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Personal Clothing System introduced
08
Feb '11
UK Armed Forces will be issued with the new Personal Clothing System (PCS) to replace Combat Soldier 95 (CS95) uniform it has been announced, Monday 7 February 2011.

The new clothing system will start to be issued to units from early 2011 in accordance with Front Line Command (FLC) fielding plans and will start to be issued to new recruits from October 2011. The roll-out will be complete to most personnel by April 2013.

The PCS consists of combat uniform (CU), ancillary items (AI) and waterproof clothing. Combat uniform replaces the camouflage lightweight jacket, trousers and windproof smock while ancillary items and waterproofs replace the t-shirt, Norwegian shirt, fleece and waterproofs of the current CS95 system.

All camouflage items will be in Multi-Terrain Pattern (MTP). Other items will be in Khaki.

Since the introduction of CS95 in 1995, combat body armour has now become mandatory wear for personnel both training for and deploying on operations. As a result, while the principles of CS95 still apply, the design of the clothing items needs refreshing to reflect the changes and lessons learnt from operations.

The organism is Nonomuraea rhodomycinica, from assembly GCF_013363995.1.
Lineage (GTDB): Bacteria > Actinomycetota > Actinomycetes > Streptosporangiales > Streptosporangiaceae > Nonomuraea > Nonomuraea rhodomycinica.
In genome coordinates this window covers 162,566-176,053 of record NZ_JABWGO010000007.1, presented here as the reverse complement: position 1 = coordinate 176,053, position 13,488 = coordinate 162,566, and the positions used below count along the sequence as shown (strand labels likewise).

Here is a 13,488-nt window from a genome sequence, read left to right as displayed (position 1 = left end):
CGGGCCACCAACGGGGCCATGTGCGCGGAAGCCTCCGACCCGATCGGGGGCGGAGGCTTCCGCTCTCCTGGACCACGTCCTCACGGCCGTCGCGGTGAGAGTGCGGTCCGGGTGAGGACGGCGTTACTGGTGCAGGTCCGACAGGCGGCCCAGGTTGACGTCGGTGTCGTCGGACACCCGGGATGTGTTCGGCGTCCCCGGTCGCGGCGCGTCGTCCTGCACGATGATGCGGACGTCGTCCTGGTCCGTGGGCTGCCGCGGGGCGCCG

This also allows changes resulting from developments in material technology to be incorporated. All camouflage clothing items will also change to MTP camouflage. Combat footwear is not part of the PCS but a separate competition to replace the combat assault boot is underway, allowing delivery in 2012.

MTP camouflage, introduced for operations in April 2010, incorporates elements of Disruptive Pattern Material (DPM) shapes to create a unique British camouflage that will replace both Woodland and Desert DPM for use in training and on operations. While the Woodland and Desert camouflages are very good in their very specific environments, MTP is the best-performing across the widest range of environments, while only being marginally less effective than Woodland and Desert DPM in those areas.

MTP will be controlled to ensure it is only available for military issue; it will not be released for the manufacture of items for commercial sale.

The design principles of CS95 as a layered system of clothing allowing flexibility for temperature regulation remain extant. This has been retained in the PCS; however, it recognises the increased requirements for protection, both in the integration with body armour and incorporation of extremity protection and fittings for potential combat identification systems.

Click here for more details

UK Armed Forces, Ministry of Defence

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